A reader has alerted me to the news that the tunnel “Harry” featured in the movie “The Great Escape” has been found (not the movie set tunnel; the real deal).
If you’ve loved that movie for many decades, as I have, this will bring back memories not only of the film, but of the courageous and resourceful real-life men who were interned in that camp and who managed to devise an ingenious way to escape.
If you’ve never seen the movie, you should do so. It takes a few liberties with historical fact (the Steve McQueen character is a fictional one, for example, but that can be forgiven because it gives us the opportunity to watch him on a motorcycle). But the gist of the plot is accurate, and you’ll be lost in admiration for these men who truly deserve the appellation “heroes.”
I somehow doubt that our current population could accomplish something similar, even if they had the guts to do so. People of earlier times were more likely to have varied skills at working with their hands, and to be more resourceful at devising clever mechanical fixes for problems they encountered along the way.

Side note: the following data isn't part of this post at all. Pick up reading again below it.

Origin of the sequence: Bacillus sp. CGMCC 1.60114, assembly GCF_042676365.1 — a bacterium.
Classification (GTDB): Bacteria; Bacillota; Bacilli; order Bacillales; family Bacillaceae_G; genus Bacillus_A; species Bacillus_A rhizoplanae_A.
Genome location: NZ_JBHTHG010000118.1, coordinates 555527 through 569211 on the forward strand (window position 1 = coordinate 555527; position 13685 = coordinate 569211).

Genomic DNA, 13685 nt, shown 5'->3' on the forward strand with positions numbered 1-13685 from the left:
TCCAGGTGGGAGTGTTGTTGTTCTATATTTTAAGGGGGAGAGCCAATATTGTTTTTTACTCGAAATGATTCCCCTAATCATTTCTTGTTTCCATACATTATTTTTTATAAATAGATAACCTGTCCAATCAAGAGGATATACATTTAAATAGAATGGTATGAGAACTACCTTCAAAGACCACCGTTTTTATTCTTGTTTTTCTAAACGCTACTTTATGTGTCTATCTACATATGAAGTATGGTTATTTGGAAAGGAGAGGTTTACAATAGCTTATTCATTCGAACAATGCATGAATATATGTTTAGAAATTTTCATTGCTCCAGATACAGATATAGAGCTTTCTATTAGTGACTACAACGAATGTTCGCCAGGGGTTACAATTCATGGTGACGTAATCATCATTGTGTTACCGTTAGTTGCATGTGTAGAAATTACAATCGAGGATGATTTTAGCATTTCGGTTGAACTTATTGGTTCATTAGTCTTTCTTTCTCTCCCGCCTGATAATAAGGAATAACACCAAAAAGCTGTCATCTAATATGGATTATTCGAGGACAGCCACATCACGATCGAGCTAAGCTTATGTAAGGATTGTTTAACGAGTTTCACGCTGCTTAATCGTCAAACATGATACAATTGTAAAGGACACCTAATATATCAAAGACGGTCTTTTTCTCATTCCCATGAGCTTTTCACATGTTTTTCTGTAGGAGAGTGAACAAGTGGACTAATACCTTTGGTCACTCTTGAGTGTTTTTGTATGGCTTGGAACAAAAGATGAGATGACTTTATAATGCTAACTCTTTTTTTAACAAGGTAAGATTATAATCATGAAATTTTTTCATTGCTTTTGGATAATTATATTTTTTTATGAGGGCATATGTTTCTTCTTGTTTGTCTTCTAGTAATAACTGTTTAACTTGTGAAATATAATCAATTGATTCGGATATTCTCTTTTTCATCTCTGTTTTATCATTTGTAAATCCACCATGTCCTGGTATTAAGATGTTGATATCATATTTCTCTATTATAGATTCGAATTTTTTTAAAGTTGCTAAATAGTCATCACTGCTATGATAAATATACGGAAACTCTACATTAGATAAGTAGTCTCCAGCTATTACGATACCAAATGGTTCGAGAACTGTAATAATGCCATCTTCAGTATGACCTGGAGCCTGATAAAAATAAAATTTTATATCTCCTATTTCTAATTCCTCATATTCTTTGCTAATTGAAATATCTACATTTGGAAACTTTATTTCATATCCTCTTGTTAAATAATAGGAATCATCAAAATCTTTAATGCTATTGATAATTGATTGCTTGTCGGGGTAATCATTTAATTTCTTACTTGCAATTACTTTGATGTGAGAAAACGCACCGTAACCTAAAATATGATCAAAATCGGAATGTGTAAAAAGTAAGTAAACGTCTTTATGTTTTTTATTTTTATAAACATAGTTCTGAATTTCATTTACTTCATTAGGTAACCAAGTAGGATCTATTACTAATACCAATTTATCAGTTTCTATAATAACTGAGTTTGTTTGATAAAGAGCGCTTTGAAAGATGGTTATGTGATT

I pondered long and hard over what scene from the movie to feature here, but this one will have to do to whet your appetite. Note the use of German and French without a translation into English or the use of subtitles, which at the time was unusual and made a deep impression on me:
The entire film is available on YouTube, if you want to watch it that way. I saw it when it first came out, on a big screen in a movie theater, and that’s the best way to go. But since it’s almost never shown that way anymore, a small screen should suffice. And if you’re interested—as I am—in historic accuracy, here’s a documentary on the making of the film, and the interface between fact and fiction:
[NOTE: Bumped up.]